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Prestige, Humiliation And Saving Face: National Identity and Great Power Politics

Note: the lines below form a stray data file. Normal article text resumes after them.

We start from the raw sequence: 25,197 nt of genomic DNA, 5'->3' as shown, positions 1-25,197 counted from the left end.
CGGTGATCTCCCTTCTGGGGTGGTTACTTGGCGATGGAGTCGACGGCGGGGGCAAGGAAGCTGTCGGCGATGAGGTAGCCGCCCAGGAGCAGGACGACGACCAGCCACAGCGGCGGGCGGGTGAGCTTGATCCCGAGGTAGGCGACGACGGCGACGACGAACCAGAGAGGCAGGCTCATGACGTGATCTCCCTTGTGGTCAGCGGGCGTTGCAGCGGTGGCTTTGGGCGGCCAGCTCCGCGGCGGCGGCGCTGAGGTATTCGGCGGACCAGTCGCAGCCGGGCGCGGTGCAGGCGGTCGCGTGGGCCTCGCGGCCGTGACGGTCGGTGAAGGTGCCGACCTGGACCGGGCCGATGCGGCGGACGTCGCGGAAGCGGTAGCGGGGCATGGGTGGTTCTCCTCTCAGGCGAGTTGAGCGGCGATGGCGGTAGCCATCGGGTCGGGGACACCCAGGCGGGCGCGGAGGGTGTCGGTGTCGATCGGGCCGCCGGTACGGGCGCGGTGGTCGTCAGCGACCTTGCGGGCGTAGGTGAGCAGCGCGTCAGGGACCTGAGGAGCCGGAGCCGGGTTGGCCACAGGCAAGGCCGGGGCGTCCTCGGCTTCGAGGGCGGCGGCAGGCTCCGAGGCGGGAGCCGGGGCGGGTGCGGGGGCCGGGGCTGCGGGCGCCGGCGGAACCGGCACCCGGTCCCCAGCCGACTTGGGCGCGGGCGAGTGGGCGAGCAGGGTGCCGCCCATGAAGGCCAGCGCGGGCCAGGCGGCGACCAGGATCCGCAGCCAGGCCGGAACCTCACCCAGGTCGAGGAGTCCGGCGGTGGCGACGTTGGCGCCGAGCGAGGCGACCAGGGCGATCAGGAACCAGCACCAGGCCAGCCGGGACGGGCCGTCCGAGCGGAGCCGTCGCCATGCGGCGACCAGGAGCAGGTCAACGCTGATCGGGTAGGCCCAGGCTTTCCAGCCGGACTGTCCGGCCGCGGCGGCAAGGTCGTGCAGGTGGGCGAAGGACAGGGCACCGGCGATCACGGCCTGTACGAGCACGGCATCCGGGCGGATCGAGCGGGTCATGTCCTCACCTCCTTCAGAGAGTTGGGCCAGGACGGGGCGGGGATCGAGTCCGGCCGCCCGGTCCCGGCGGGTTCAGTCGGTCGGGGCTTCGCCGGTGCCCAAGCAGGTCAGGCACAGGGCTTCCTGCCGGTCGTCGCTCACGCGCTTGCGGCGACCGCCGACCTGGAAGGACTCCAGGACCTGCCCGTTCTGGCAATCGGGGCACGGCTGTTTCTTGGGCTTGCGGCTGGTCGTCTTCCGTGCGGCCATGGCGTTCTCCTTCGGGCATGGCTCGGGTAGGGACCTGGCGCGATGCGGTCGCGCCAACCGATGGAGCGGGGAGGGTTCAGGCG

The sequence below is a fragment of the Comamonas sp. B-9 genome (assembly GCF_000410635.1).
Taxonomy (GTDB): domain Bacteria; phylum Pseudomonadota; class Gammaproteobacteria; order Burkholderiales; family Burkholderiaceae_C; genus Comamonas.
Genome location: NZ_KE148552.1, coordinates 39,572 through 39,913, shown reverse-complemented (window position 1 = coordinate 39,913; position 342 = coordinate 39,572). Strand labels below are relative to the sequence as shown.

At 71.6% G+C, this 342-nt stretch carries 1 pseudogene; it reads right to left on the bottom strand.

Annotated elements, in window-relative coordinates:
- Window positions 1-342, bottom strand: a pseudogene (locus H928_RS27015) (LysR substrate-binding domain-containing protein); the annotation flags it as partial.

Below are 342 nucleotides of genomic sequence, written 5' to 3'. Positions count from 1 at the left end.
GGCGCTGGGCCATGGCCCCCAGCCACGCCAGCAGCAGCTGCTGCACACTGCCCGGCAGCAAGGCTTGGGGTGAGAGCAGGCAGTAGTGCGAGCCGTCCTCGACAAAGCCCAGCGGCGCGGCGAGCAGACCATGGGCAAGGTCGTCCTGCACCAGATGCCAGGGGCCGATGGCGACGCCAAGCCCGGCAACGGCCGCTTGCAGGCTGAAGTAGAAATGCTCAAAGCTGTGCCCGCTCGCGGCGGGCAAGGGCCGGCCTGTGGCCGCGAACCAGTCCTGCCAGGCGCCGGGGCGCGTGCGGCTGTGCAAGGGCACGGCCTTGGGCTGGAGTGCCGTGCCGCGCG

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This paper argues that a prestige-humiliation dynamic is a systems-level force that shapes state behavior. Connecting psychological factors to structural realism, we observe the following: the more powerful a state becomes, the more it could seek to overturn past humiliation through aggressive prestige-seeking acts. This is done to reassert its power and status to erase past humiliation and achieve prestige even at the expense of others. Three historical examples will be discussed: Nazi Germany’s erasure of the Treaty of Versailles, China’s Century of Humiliation, and the North Atlantic Treaty Organization’s expansion into Eastern Europe against Russia. The paper will then define face-saving behavior, allowing a competitor to preserve prestige and avoid humiliation as a way to deescalate tension.